Jack smoothed the front of his button down in the standing mirror; turned his head right to left, left to right, examining his sideburns and the shade of his haircut: short and then less shorter and then longer on the crown with a spike. Leaning forward, he growled silently to check his teeth, inspecting especially the spaces between his incisors for any spinach.
He walked through the tight doorway, from his bedroom to the front of his apartment, where a dinner tray table stood by the door covered in randomness: leftover coins from the subway toll machines; half crumpled business cards he’d homemade himself, offering music lessons and editing assistance, anything really to pay the bills; a stack of pictures of Emily and him that his mother delivered to him shortly after his father’s birthday party; a lost button; a half-empty bottle of water; keys; a pack of smokes. And a stack of mail fanned out horizontally in some places to almost resemble a star.
Jack shrugged his shoulders, popped his arms out, shook around a bit. He picked up the stack of envelopes like cards and plucked the first four off like he was about to start a magic trick: make something disappear, make something else appear.
The name on all: Janet Stockton, 17 Whisper Woods Drive, Apt. 2D. The address where they arrived: Jack Rutland, 17 Whisper Woods Drive, Apt. 1D.
Jack had seen a glimpse of a flowing skirt up the steps and at another point the glint and shake of a tendril of hair out of the building door since Janet moved in, perhaps two weeks ago. But he heard more than he saw. Showers taken at night, and brief. A hairdryer. A trashcan lightly beating the thin linoleum, being shaken for the full bag to pop. A vacuum cleaner; a horror movie, somewhere in the middle with only one character screaming; a closet door.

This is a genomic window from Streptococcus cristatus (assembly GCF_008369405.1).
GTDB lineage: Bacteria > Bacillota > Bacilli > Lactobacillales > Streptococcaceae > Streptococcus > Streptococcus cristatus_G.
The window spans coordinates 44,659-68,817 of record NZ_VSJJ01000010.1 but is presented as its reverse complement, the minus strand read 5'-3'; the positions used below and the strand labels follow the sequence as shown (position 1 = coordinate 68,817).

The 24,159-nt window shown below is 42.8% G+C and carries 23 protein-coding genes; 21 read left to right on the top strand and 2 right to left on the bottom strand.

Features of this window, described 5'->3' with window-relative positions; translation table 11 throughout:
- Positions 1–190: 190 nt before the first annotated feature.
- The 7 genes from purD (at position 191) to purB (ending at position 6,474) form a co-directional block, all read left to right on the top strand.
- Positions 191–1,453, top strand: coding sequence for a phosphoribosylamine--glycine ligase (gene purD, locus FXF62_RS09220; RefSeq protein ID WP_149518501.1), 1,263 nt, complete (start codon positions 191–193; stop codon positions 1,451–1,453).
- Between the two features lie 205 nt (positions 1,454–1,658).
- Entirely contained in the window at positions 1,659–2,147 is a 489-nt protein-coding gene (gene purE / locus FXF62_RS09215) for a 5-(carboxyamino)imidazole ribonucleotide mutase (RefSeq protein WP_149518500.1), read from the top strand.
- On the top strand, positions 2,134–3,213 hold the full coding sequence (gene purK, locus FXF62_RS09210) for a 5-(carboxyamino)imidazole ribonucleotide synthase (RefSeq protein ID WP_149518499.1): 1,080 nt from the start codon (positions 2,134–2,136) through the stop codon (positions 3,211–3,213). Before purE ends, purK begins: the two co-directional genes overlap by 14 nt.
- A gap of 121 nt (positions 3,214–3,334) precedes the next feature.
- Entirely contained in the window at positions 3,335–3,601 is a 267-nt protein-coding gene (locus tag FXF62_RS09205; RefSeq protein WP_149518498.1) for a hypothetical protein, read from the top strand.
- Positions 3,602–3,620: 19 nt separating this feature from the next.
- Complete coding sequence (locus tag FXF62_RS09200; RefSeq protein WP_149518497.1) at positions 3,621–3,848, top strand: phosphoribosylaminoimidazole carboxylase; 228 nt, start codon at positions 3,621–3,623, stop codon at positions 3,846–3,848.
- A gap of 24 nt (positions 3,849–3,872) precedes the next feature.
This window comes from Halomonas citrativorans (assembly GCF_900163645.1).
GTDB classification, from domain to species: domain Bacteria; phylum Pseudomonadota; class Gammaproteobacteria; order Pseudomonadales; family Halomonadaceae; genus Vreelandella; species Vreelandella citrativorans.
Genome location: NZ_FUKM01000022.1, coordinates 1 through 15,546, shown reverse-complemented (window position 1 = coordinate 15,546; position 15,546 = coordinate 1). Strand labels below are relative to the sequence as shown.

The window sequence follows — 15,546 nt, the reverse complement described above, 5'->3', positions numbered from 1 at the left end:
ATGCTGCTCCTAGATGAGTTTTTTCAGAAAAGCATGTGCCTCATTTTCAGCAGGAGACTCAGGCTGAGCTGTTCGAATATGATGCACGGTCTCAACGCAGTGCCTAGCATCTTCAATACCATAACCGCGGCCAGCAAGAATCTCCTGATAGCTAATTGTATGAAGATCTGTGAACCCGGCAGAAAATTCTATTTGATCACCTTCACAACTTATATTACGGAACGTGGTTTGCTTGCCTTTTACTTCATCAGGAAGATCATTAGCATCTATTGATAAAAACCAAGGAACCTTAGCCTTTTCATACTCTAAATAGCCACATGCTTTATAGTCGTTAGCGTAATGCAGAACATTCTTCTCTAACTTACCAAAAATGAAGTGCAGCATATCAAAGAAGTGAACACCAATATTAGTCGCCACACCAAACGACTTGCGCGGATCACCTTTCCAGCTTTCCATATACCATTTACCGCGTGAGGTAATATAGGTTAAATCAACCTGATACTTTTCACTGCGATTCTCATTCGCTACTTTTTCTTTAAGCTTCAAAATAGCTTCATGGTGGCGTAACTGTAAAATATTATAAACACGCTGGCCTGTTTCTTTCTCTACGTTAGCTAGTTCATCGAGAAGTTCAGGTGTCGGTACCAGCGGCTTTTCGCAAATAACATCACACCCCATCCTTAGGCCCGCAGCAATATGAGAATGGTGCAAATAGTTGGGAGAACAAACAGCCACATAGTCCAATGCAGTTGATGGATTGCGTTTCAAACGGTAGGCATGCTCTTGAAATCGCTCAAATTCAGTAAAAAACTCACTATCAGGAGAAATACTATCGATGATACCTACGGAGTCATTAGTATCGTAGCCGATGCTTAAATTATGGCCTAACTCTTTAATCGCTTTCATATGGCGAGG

Jack had held off, hoping to run into her on the steps, on the front sidewalk. Hey, hi… I have your mail.
But with four now stacked, three more than one, than an accident, the anxiety was getting to him. He didn’t want to stand in the way of Janet Stockton and her bank statements, her credit card statements, her bills. She must be anxious already, he thought; hoping she didn’t forget to change her address for all of her mail, hoping she followed the U.S. Postal Service’s instructions on moving, on uninterrupted service.
Jack had to see her anyway. He needed to know what she looked like. He prided himself on knowing every face in the building, every car in the parking lot. He was that type – he paid attention and stayed connected to his world in order to navigate it. Surprises, strangers, inaccuracies, anachronisms – things he couldn’t measure or brace for made him shiver, made him shy.
He should be a friendly neighbor anyway. She may need some help and would know who to ask.
Shuffling the mail against his thigh, he exited the apartment and climbed the stairs, counting. Counting, and turning, stepping up, counting, turning. In front of 2D, Jack stood. Shuffled the mail against his thigh. Licked his teeth. Pulled the collar from his neck in the front.
He struck the knocker three times, lightly, instead of knocking on the metal door.
He heard steps. The same deadbolt he had unlatched sounded, like deja vu. The same handle lock clicked and then suckled and then opened. And then presented a woman, a Janet.
“I have your mail.”
The night was dark in places Janet had never seen before.